In 1967, the Univac 1107 system running at Case University (later to become Case Western Reserve University) in Cleveland, Ohio, boasted an impressive turnaround-time of 12 hours on most jobs. Lynch reports that “A user can submit a deck at 8:00 a.m., have it on the input tape by noon, his job completed by 12:35, and the output returned to him by 5:00 p.m. in the evening.”[Lyn67] Compared to students today (who work in laboratories equipped with many machines, each thousands of times more powerful than the Univac 1107), the 9-hour turnaround time seems to approach infinity; but Lynch goes on to say that “It should be noted that only 10-15 percent of the runs are the first of the day, 85-90 percent are repeats, and about a third of the runs have a circulation time of less than 5 minutes. It is often possible to debug a moderate size program in less than an hour by gaining frequent access to the computer.”
This early report on programmer behaviour seems to imply that having access to rapid feedback from a computer regarding the syntax and semantics of a program was a valued interaction style. Not only is this behaviour exhibited by students today, but tools like Eclipse continuously re-compile the programmer’s code, highlighting errors as the programmer develops their code in real-time; this is the “rapid compilation cycle” taken to its natural limit.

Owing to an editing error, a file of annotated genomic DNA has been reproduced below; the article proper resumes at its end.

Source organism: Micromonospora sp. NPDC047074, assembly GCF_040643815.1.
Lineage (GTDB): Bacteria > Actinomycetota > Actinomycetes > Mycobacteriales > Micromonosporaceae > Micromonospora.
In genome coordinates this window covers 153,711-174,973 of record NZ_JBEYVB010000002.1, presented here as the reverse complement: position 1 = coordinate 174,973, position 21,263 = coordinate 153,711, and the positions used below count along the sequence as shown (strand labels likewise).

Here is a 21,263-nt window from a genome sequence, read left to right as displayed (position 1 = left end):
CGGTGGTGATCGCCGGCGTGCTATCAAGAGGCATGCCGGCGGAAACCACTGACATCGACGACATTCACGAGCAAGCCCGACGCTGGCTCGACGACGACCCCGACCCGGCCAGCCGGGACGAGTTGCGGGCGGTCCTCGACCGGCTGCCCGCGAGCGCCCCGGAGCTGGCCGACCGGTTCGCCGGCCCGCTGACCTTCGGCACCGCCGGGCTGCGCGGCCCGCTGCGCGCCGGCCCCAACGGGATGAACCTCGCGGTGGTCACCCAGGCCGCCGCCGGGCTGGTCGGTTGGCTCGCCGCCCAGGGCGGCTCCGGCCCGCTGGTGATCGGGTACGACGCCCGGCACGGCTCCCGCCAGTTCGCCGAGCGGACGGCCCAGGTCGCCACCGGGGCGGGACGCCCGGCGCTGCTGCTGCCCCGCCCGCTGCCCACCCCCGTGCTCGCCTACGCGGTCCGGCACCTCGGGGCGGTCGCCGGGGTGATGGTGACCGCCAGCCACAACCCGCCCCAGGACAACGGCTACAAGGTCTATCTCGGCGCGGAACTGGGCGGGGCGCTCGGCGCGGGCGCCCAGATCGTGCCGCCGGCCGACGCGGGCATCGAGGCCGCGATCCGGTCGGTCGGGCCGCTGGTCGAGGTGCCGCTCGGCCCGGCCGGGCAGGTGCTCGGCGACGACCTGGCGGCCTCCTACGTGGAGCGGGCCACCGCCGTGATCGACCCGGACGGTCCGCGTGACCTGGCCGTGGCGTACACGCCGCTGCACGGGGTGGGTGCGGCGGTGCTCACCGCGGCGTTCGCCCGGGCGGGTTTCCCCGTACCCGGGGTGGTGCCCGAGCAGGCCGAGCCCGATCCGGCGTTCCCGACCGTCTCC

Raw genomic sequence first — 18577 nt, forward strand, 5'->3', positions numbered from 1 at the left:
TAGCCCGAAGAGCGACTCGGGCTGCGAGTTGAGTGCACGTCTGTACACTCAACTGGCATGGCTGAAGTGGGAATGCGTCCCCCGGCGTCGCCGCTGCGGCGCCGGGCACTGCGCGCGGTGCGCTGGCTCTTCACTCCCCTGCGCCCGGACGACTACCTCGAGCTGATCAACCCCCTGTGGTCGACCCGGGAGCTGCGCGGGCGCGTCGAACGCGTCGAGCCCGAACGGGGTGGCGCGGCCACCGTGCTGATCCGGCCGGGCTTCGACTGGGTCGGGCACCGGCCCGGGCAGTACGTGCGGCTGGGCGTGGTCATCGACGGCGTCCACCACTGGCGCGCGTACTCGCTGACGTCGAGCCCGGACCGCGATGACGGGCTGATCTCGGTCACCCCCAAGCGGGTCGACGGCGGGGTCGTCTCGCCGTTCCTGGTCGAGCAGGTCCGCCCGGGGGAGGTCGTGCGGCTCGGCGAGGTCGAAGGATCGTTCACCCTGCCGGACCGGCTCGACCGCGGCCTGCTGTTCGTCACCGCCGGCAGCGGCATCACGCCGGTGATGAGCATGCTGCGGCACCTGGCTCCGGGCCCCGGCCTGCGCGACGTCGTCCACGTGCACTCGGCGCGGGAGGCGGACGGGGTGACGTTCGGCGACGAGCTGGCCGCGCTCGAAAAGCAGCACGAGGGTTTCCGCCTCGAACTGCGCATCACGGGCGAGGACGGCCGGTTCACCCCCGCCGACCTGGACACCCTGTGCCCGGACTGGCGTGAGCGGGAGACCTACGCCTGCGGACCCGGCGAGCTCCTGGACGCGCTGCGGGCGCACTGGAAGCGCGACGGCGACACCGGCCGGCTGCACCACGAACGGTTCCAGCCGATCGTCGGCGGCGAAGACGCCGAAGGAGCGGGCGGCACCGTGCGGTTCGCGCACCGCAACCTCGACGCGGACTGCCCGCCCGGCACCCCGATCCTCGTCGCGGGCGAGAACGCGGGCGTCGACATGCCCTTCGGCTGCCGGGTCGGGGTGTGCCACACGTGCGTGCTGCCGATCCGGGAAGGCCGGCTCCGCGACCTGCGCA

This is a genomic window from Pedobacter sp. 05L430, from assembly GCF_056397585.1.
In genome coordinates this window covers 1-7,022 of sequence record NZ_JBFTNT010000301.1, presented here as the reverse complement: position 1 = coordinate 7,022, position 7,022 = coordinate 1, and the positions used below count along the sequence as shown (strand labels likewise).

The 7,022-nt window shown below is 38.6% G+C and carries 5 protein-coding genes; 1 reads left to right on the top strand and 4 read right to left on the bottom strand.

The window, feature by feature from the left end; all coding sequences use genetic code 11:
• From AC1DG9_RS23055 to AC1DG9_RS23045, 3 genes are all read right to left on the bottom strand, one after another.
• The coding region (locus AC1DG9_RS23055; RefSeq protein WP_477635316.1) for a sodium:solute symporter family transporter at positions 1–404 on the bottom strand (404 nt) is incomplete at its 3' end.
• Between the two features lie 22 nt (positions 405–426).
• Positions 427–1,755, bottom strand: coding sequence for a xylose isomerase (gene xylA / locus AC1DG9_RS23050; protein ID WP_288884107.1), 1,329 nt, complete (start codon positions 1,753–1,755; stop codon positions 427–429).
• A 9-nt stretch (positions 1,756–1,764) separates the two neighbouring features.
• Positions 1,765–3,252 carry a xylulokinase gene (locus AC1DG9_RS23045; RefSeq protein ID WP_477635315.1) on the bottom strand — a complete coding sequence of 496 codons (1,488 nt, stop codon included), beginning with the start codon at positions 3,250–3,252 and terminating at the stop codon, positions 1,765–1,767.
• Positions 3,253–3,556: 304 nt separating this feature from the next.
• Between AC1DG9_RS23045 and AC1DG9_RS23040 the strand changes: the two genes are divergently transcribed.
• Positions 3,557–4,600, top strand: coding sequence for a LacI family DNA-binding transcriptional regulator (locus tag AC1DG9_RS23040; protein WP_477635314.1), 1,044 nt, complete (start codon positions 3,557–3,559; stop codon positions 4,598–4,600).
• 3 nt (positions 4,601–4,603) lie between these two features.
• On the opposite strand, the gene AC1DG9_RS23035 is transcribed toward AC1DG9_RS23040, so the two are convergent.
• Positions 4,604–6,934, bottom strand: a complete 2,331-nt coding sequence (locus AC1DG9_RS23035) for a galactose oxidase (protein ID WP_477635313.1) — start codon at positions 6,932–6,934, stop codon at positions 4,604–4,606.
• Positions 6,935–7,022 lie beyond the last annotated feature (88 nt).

It wasn’t that the above contains anything I didn’t pretty much know, but I had never thought about it in quite that way. Imagine having to wait hours or days to find out if a program compiled successfully! Perhaps some readers can remember those days. Anyway, this got me to thinking: what if compilers didn’t return error messages (or an indication that the compilation was successful) immediately? How would programming, and teaching programming, be different? This quickly led to thinking about how learning, and teaching, programming is different to other disciplines – and what that means.
In 1986, Perkins, et al. noted that under normal instructional circumstances some students learn programming much better than others. Investigations of novice programmer behavior suggest that this happens in part because different students bring different patterns of learning to the programming context. Students often fall into varying combinations of disengaging from the task whenever trouble occurs, neglecting to track closely what their programs do by reading back the code as they write it, trying to repair buggy programs by haphazardly tinkering with the code, or having difficulty breaking problems down into parts suitable for separate chunks of code. The authors categorized programming students into groups: stoppers, who quickly gave up when faced with errors; movers, who would work their way through, around or away from errors; and tinkerers, who poke, tweak, and otherwise manipulate their code in a variety of small ways, sometimes making progress towards a working program, sometimes not. Either way, the fact that the compiler provides instant feedback is what allows these behaviors to exist.